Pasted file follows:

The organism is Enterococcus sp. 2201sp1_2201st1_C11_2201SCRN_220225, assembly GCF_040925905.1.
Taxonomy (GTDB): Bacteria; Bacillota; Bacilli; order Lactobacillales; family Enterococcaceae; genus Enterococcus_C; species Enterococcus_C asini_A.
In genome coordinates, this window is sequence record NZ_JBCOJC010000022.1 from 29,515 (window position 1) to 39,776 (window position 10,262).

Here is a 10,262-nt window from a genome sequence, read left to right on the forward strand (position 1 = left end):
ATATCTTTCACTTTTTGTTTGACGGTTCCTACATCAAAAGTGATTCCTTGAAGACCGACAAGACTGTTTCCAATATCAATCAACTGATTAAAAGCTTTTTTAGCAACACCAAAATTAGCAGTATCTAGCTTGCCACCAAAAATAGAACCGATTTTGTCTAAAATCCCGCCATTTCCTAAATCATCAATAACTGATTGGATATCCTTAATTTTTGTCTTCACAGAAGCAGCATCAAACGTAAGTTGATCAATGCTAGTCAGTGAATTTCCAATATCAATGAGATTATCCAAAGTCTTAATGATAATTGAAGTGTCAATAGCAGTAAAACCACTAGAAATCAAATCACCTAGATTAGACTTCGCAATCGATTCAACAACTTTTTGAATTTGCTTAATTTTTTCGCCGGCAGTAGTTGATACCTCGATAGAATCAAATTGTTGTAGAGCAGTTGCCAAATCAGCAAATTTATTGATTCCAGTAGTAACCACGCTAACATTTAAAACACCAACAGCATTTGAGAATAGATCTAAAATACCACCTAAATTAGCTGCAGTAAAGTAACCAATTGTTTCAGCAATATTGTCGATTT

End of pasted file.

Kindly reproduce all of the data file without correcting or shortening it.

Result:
The organism is Enterococcus sp. 2201sp1_2201st1_C11_2201SCRN_220225, assembly GCF_040925905.1.
Taxonomy (GTDB): Bacteria; Bacillota; Bacilli; order Lactobacillales; family Enterococcaceae; genus Enterococcus_C; species Enterococcus_C asini_A.
In genome coordinates, this window is sequence record NZ_JBCOJC010000022.1 from 29,515 (window position 1) to 39,776 (window position 10,262).

Here is a 10,262-nt window from a genome sequence, read left to right on the forward strand (position 1 = left end):
ATATCTTTCACTTTTTGTTTGACGGTTCCTACATCAAAAGTGATTCCTTGAAGACCGACAAGACTGTTTCCAATATCAATCAACTGATTAAAAGCTTTTTTAGCAACACCAAAATTAGCAGTATCTAGCTTGCCACCAAAAATAGAACCGATTTTGTCTAAAATCCCGCCATTTCCTAAATCATCAATAACTGATTGGATATCCTTAATTTTTGTCTTCACAGAAGCAGCATCAAACGTAAGTTGATCAATGCTAGTCAGTGAATTTCCAATATCAATGAGATTATCCAAAGTCTTAATGATAATTGAAGTGTCAATAGCAGTAAAACCACTAGAAATCAAATCACCTAGATTAGACTTCGCAATCGATTCAACAACTTTTTGAATTTGCTTAATTTTTTCGCCGGCAGTAGTTGATACCTCGATAGAATCAAATTGTTGTAGAGCAGTTGCCAAATCAGCAAATTTATTGATTCCAGTAGTAACCACGCTAACATTTAAAACACCAACAGCATTTGAGAATAGATCTAAAATACCACCTAAATTAGCTGCAGTAAAGTAACCAATTGTTTCAGCAATATTGTCGATTT